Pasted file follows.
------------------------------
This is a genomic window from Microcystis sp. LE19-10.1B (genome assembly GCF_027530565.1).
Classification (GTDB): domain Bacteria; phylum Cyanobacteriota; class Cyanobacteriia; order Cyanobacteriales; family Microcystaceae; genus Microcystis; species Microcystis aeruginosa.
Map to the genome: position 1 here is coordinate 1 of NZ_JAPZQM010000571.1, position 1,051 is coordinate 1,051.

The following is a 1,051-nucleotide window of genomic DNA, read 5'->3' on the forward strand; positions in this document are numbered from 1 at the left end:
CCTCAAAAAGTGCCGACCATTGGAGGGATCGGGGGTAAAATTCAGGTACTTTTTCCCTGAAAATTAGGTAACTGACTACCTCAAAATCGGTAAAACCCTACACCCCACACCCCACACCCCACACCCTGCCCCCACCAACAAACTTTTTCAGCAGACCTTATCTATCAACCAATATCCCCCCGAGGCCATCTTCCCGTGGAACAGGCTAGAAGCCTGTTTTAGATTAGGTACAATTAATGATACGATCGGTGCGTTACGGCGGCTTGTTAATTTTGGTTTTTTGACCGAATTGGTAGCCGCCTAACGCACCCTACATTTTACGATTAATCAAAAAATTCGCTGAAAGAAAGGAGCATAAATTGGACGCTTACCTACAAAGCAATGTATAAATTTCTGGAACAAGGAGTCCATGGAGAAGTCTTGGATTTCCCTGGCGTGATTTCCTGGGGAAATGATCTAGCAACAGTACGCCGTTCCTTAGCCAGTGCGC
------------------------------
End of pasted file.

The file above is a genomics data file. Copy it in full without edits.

This is a genomic window from Microcystis sp. LE19-10.1B (genome assembly GCF_027530565.1).
Classification (GTDB): domain Bacteria; phylum Cyanobacteriota; class Cyanobacteriia; order Cyanobacteriales; family Microcystaceae; genus Microcystis; species Microcystis aeruginosa.
Map to the genome: position 1 here is coordinate 1 of NZ_JAPZQM010000571.1, position 1,051 is coordinate 1,051.

The following is a 1,051-nucleotide window of genomic DNA, read 5'->3' on the forward strand; positions in this document are numbered from 1 at the left end:
CCTCAAAAAGTGCCGACCATTGGAGGGATCGGGGGTAAAATTCAGGTACTTTTTCCCTGAAAATTAGGTAACTGACTACCTCAAAATCGGTAAAACCCTACACCCCACACCCCACACCCCACACCCTGCCCCCACCAACAAACTTTTTCAGCAGACCTTATCTATCAACCAATATCCCCCCGAGGCCATCTTCCCGTGGAACAGGCTAGAAGCCTGTTTTAGATTAGGTACAATTAATGATACGATCGGTGCGTTACGGCGGCTTGTTAATTTTGGTTTTTTGACCGAATTGGTAGCCGCCTAACGCACCCTACATTTTACGATTAATCAAAAAATTCGCTGAAAGAAAGGAGCATAAATTGGACGCTTACCTACAAAGCAATGTATAAATTTCTGGAACAAGGAGTCCATGGAGAAGTCTTGGATTTCCCTGGCGTGATTTCCTGGGGAAATGATCTAGCAACAGTACGCCGTTCCTTAGCCAGTGCGC